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How much hair does a normal person shed?

Caitlin Miller is a beauty and wellness writer who hails from the Midwest but calls New York home. She enjoys organizing beauty products almost as much as writing about them and would never travel without running sneakers and eyeliner.

An expert weighs in on how much hair loss is normal — and how much is not

Winter means more than just cooler temps and dry skin. Now is also the time of year when hair loss is at its peak. As the temps drop, it seems like just about everyone loses copious amounts of hair — some of us more than others.

But before you start panicking at the sight of some extra strands in the shower, there's a simple explanation.

According Dr. Hadley King, Board Certified Dermatologist at SKINNEY Medspa in New York City, due to the body's hair growth cycle, it's completely normal to shed between 50 and 100 hairs per day. And during cooler weather, women can expect to see a bit more loose hairs. Dr. King cites research that suggests women experience slightly higher rates of shedding in October and November — although the reason behind this higher hair loss is unclear.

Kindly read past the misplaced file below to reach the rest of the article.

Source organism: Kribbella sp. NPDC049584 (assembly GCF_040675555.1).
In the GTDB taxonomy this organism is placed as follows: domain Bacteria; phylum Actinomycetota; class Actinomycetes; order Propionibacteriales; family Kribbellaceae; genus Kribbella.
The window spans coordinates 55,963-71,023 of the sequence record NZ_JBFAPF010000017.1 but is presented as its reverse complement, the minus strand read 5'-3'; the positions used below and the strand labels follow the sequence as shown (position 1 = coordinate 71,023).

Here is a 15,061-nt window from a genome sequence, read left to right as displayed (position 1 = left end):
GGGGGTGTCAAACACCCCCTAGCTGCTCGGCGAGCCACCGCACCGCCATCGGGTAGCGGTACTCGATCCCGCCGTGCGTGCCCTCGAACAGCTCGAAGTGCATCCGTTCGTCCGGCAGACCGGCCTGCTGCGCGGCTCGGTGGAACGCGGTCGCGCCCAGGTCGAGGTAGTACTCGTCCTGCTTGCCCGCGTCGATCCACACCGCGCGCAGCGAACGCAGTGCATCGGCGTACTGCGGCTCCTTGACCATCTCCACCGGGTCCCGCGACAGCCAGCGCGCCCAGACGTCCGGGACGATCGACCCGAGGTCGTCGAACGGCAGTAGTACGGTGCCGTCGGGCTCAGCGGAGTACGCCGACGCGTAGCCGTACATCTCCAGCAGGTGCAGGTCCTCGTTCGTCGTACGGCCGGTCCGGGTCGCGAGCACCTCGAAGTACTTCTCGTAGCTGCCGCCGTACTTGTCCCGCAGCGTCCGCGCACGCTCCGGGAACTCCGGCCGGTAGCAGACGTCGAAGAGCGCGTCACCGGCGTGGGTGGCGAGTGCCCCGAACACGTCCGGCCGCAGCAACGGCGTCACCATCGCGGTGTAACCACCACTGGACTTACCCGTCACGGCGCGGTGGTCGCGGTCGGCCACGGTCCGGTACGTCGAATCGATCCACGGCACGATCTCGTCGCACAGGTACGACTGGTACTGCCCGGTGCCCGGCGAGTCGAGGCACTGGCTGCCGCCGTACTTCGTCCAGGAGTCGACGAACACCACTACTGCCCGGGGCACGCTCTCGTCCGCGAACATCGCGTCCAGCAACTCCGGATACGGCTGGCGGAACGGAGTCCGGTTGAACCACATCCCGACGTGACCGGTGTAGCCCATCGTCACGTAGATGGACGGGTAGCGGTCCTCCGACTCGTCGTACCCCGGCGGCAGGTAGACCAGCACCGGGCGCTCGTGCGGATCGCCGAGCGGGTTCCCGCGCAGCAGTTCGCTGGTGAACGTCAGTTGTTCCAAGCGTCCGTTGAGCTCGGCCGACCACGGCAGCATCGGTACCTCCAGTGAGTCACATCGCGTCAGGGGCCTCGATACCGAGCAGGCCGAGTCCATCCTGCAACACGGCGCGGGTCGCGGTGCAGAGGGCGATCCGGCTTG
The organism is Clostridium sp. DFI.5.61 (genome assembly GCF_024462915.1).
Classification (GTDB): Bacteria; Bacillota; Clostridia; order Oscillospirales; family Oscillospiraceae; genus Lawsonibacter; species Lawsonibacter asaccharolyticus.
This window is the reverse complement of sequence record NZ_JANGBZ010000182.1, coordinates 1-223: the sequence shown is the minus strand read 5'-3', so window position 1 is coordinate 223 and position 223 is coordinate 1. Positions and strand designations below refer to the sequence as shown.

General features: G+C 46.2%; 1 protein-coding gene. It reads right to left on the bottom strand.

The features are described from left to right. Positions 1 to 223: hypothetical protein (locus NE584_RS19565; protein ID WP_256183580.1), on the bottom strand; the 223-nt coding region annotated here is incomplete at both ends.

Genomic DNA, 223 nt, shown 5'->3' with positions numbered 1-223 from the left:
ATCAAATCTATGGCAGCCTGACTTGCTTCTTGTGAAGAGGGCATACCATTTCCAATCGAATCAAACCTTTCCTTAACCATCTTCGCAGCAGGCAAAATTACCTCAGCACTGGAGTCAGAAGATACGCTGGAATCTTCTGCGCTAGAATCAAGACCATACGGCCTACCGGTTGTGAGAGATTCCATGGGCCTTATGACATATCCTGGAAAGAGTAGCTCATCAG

More: What to know about hair loss from a woman who's been there

Despite winter's effect on hair loss, there is a chance severe shedding could indicate a deeper health problem."If you are shedding significantly more than 100 hairs per day, then this is excessive hair shedding, a condition called telogen effluvium," explains Dr. King.

Telogen effluvium is common after a person experiences a stress to the body or mind. Dr. King notes stressors can include: losing 20 or more pounds, childbirth, high fever, surgery, illness, loss of a loved one, loss of a job, going through a divorce or stopping birth control pills.

Although these are all quite common experiences, the result can last for several months. "As your body readjusts the excessive shedding stops, and within 6 to 9 months the hair tends to regain its normal fullness," says Dr. King.

More: How to care for thinning eyebrows

However, if you notice hair still has not bounced back from a stressful event after a few months, it might be time to visit the doctor. Hair loss is also an indicator of alopecia areata, which looks like a circular bald patch on the head and hypothyroidism or hyperthyroidism. The good news is both alopecia areata and hypo or hyperthyroidism can be treated by a dermatologist via cortisone injections and oral medications, respectively.

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